(Pop) Cultural Marxism, Episode 5: Avatar: Cinema’s Watery Grave
In episode 5 of (Pop) Cultural Marxism, Isi and Ajay dive deep into the spectacle of James Cameron’s latest blockbuster Avatar: The Way of Water, touching on questions of cinematic language, the ironic celebration of nature through its destructions, papyrus fonts, visual and narrative incoherence, Final Fantasy (and being unfair to it), Ridley Scott, Moby Dick, Heidegger’s question concerning technology, Prehistoric Planet, windmills, colonialism, György Lukács, Eiji Otsuka, Sontag's “Fascinating Fascism,” dubs vs. subs, 64-bit water, underwater motion capture, the shock doctrine, the movie's mildly eugenic obsession with sexualized (yet sexless) bodily perfection, James Cameron's legacy in crafting so much of the style of contemporary "cinematic universe" form, even the bizarre Manhattan mall where Isi and Ajay watched the movie. And, of course, lots and lots of water.
The Podcast for Social Research
From Plato to quantum physics, Walter Benjamin to experimental poetry, Frantz Fanon to the history of political radicalism, The Podcast for Social Research is a crucial part of our mission to forge new, organic paths for intellectual work in the twenty-first century: an ongoing, interdisciplinary series featuring members of the Institute, and occasional guests, conversing about a wide variety of intellectual issues, some perennial, some newly pressing. Each episode centers on a different topic and is accompanied by a bibliography of annotations and citations that encourages further curiosity and underscores the conversation’s place in a larger web of cultural conversations.
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Podcast for Social Research, Episode 60: Tangled Legacies—Jünger’s Marble Cliffs
In episode 60 of the podcast, recorded live at Goethe-Institut New York, BISR’s Ajay Singh Chaudhary joins translator Tess Lewis, political theorist Corey Robin, and novelist Jessi Jezewska Stevens for a wide-ranging discussion of Ernst Jünger’s 1939 novel On the Marble Cliffs, now out from NYRB in a new translation by Lewis. Prompted by the […]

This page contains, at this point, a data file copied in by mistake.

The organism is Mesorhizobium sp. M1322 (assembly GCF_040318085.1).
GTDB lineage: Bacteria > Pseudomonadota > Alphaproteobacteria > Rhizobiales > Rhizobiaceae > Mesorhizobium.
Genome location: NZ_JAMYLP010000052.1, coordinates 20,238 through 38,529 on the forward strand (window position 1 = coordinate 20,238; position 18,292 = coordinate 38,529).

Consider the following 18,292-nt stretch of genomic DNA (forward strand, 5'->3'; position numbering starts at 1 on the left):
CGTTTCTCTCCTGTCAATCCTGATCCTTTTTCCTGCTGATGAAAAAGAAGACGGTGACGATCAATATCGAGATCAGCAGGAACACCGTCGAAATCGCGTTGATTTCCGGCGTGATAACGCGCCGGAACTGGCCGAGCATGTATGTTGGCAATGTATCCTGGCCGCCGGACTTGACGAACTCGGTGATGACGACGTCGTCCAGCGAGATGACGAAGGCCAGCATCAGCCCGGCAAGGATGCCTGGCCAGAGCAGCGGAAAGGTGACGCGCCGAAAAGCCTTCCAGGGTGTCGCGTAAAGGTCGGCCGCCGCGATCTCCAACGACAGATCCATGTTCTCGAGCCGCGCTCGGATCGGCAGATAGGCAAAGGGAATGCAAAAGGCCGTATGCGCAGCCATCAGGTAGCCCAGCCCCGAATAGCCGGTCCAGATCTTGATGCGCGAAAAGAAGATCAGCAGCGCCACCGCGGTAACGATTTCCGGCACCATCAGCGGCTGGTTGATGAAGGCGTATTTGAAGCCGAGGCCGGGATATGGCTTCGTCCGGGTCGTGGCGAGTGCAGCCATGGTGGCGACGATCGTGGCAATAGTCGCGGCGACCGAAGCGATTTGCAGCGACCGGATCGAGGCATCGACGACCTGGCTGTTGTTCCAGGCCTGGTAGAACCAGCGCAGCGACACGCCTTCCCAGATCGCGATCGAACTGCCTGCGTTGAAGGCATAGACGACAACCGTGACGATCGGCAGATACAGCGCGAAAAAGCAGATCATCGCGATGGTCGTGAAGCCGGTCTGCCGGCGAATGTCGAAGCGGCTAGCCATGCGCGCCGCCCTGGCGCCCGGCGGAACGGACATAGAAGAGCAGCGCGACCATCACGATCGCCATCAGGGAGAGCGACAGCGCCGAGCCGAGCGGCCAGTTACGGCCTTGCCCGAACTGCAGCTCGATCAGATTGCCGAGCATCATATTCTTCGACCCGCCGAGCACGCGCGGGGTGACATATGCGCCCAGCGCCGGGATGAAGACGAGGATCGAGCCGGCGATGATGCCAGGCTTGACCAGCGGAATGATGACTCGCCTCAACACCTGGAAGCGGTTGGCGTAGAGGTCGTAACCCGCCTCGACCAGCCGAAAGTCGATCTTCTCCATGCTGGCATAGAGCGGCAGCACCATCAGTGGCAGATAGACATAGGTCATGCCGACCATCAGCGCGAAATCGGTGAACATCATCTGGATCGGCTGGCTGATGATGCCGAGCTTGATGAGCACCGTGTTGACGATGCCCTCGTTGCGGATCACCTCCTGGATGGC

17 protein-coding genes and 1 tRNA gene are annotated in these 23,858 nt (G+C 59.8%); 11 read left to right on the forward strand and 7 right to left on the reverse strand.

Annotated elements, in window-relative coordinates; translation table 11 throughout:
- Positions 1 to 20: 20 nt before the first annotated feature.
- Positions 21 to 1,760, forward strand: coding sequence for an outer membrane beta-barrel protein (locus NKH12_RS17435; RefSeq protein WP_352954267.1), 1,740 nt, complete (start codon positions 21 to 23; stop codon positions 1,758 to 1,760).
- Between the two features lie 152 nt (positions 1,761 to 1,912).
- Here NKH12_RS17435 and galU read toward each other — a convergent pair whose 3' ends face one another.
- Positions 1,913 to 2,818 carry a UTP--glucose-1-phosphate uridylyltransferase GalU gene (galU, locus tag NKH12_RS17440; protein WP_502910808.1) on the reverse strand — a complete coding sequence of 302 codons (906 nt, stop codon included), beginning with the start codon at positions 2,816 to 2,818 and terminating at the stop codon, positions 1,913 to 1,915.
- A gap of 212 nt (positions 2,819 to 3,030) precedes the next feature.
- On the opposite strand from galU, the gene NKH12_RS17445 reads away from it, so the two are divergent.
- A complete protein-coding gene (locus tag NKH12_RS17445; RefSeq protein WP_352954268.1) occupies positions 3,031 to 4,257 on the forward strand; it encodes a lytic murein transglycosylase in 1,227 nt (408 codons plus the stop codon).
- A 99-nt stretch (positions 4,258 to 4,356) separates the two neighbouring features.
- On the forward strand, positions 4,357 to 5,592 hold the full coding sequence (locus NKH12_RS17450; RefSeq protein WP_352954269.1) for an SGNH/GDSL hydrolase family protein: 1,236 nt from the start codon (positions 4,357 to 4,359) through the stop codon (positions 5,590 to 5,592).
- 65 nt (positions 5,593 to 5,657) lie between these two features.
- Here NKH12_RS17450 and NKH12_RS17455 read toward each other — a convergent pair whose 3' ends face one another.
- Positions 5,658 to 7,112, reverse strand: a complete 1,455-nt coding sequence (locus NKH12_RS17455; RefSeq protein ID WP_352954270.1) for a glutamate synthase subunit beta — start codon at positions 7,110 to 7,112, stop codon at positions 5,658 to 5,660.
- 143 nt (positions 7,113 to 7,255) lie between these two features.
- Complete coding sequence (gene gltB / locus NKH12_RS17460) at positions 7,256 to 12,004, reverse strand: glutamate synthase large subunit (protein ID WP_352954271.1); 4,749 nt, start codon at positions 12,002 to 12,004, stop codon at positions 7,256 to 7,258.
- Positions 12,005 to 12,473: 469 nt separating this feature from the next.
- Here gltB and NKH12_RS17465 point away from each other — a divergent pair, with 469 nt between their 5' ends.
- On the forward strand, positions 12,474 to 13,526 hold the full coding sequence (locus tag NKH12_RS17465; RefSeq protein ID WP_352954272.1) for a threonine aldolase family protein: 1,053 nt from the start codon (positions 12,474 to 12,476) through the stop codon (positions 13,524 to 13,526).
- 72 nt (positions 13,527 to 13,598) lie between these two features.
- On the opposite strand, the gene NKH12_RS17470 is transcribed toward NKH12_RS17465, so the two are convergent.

Podcast for Social Research, Episode 59: BISR Buddies
In episode 59 of the podcast, on the occasion of Valentine’s Day, we are celebrating the many friendships that BISR has fostered over the years. You’ll hear the stories of four friendships – and one marriage – all of which began at a BISR class or event. First, Paige Sweet and Joseph Earl Thomas, fellow […]
Podcast for Social Research, Episode 58: The Kafka Diaries
In episode 58 of the Podcast for Social Research, award-winning translator Ross Benjamin sits down with BISR’s Christine Smallwood, Rebecca Ariel Porte, Ajay Singh Chaudhary, and Lauren K. Wolfe to discuss—on the occasion of his new translation of the fully reconstructed, uncensored diaries—Kafka’s long, often fraught, sometimes tendentious publication and reception history. Loosely organized along […]
Faculty Spotlight: Bruce King
In episode three of Faculty Spotlight, Lauren K. Wolfe and Mark DeLucas interview BISR classicist Bruce King. The three discuss: what brought Bruce to the classics; the charisma of his teachers (and the poverty of their ideas); queering the canon; the trouble with the Odyssey; coming to love Latin (and why he’s keeping Horace to […]
(Pop) Cultural Marxism, Episode 4: 2022 Cultural Year in Review
In episode four of (Pop) Cultural Marxism, Ajay, Isi, and Joseph review the year 2022 in pop culture via the prism of five topics and trends: “open world” (and cinematic universe) fatigue (for example, Assassin’s Creed: Vahalla, Sonic Frontiers); the plague of remakes and cultural nostalgia (Top Gun Maverick, Wednesday, Interview with the Vampire); cultural […]
Podcast for Social Research, Episode 57: At Year’s End with the Angel of History—2022 in Review
In episode 57 of the Podcast for Social Research, Ajay Singh Chaudhary, Rebecca Ariel Porte, Danielle Drori, Mark DeLucas, Lauren K. Wolfe, and Michael Stevenson look back at their 2022 in cultural experiences, from high-brow to middle- to low-: visiting NYC landmarks (for the first time), the New York Philharmonic (and David Geffen Hall’s questionable […]
(Pop) Cultural Marxism, Episode 3: Elden Ring: Endless Purgatorio
In episode three of (Pop) Cultural Marxism, Ajay and Isi welcome fellow faculty and videogame connoisseur Joseph Earl Thomas to talk about Elden Ring, the acclaimed 2022 RPG videogame, directed and created by Hidetaka Miyazaki and Japan’s FromSoftware studio (alongside some “worldbuilding” by Game of Thrones writer George R.R. Martin.) After a few preliminaries (a revisit to Andor and discussions of […]
Practical Criticism No. 65—Dark Side of the Moon
In episode 65 of the Podcast for Social Research’s “Practical Criticism” series, the game has changed. For a special live recording of the final episode of 2022, everyone knew in advance that the sonic object would be Pink Floyd’s landmark concept album—and favorite laser light show accompaniment—Dark Side of the Moon. A gathering of dedicated […]
Faculty Spotlight: Paige Sweet
For the second installment of Faculty Spotlight, hosts Mark DeLucas and Lauren K. Wolfe sit down with faculty Paige Sweet—writer, writing consultant, literary theorist, and practicing psychoanalyst—for a wide-ranging conversation about the many eclectic aspects of her work, including the unconventional classroom and how it transforms pedagogical practice; what constitutes literary “theft” (from Kathy Acker’s […]